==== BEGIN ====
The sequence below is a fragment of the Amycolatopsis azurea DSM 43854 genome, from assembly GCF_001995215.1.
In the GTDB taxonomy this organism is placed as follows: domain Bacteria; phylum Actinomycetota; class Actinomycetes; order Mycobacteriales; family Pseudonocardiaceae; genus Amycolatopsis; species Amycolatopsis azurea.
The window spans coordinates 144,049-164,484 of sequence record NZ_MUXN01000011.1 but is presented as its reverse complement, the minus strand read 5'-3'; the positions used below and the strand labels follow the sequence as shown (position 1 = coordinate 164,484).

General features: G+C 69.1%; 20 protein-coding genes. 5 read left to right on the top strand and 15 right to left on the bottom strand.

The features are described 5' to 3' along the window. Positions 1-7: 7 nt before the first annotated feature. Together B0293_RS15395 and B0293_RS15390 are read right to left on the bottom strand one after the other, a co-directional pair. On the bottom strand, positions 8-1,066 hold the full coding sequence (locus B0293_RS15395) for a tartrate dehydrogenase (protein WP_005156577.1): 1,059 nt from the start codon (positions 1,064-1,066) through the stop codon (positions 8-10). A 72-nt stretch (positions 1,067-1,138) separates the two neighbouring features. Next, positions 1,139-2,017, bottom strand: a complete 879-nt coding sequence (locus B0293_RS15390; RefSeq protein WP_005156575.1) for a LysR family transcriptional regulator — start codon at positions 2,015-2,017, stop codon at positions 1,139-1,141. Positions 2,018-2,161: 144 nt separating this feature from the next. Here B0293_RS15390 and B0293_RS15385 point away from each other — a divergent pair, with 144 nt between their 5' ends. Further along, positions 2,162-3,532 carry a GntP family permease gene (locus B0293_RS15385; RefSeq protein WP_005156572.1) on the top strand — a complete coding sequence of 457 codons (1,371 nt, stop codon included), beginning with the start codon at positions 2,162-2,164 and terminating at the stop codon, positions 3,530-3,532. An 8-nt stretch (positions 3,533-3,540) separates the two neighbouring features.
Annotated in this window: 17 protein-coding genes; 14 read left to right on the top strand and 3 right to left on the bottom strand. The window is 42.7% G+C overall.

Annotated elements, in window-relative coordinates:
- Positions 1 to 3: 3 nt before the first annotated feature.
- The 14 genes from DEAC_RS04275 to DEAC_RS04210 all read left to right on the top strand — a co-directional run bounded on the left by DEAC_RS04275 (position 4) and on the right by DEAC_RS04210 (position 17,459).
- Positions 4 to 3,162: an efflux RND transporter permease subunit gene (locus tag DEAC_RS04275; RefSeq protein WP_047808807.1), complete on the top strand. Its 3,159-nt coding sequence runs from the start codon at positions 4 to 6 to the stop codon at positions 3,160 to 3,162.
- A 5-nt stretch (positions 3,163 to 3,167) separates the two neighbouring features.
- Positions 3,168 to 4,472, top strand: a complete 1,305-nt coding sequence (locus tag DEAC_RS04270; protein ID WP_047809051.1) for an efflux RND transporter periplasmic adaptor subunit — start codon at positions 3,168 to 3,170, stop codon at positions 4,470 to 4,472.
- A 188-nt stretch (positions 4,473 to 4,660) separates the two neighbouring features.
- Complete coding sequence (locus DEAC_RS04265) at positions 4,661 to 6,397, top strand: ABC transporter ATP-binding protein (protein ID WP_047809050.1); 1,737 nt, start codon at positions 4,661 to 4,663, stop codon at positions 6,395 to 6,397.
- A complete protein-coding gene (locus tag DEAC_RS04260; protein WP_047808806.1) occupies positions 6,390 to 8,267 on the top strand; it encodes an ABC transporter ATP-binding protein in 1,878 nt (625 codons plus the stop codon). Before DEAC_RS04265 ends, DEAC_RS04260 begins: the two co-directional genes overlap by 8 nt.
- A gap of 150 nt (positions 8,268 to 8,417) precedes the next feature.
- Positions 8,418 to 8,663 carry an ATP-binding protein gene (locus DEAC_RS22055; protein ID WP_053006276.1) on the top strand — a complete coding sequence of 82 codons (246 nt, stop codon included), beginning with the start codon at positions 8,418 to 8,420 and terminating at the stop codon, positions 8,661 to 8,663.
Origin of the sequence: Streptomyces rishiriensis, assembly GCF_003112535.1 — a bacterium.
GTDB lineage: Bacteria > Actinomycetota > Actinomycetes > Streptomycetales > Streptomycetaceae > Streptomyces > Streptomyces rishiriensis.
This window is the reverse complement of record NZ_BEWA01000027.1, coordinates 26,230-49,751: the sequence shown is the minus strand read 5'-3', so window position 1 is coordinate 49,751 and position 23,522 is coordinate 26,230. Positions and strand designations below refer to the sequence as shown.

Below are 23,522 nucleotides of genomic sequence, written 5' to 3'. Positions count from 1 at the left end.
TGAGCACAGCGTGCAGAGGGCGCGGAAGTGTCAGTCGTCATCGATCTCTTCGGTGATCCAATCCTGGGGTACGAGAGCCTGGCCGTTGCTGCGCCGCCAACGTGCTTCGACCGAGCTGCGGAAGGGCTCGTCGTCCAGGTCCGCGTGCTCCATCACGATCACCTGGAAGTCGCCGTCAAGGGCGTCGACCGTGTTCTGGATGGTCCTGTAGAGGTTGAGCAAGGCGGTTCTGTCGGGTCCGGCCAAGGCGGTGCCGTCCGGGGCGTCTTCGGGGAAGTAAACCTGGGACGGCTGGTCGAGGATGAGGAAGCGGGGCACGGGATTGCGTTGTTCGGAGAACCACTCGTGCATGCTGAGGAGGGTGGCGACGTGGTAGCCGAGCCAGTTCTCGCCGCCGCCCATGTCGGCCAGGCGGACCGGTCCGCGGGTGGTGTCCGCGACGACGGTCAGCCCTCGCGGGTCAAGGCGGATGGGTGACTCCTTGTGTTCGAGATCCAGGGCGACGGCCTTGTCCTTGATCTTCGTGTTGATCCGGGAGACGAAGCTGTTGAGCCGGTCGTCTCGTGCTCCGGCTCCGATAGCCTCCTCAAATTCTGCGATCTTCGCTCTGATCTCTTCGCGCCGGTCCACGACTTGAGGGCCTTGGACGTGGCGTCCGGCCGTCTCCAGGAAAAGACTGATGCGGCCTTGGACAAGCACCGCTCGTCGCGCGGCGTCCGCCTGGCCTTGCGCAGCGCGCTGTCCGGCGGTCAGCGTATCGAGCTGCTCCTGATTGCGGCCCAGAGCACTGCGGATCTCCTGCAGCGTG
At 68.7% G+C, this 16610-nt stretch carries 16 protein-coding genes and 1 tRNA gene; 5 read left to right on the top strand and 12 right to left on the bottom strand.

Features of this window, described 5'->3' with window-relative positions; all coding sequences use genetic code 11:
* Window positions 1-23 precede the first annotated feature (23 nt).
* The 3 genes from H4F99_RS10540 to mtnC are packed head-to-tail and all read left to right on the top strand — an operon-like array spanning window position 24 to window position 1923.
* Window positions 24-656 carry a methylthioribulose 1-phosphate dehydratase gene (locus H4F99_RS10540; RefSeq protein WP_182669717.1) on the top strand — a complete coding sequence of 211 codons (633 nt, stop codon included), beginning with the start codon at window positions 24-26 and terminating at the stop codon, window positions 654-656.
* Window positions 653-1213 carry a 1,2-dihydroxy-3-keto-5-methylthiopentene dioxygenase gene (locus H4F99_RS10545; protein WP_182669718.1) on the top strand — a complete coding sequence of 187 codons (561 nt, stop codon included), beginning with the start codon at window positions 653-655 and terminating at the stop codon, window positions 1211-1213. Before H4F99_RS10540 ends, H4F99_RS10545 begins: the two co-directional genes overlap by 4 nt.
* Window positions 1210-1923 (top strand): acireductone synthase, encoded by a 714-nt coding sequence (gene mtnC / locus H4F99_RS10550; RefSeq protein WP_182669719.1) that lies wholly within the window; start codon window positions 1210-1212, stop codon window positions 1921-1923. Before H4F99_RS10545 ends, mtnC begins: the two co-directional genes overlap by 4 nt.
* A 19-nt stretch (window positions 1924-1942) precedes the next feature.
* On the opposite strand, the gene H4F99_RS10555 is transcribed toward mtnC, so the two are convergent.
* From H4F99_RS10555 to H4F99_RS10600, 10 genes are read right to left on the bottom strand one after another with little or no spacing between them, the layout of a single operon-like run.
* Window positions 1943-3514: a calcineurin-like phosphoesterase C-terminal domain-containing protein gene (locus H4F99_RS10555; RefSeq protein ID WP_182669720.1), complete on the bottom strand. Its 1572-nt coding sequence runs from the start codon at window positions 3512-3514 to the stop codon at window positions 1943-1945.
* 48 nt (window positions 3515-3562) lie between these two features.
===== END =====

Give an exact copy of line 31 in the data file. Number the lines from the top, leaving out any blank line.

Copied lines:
* On the opposite strand, the gene H4F99_RS10555 is transcribed toward mtnC, so the two are convergent.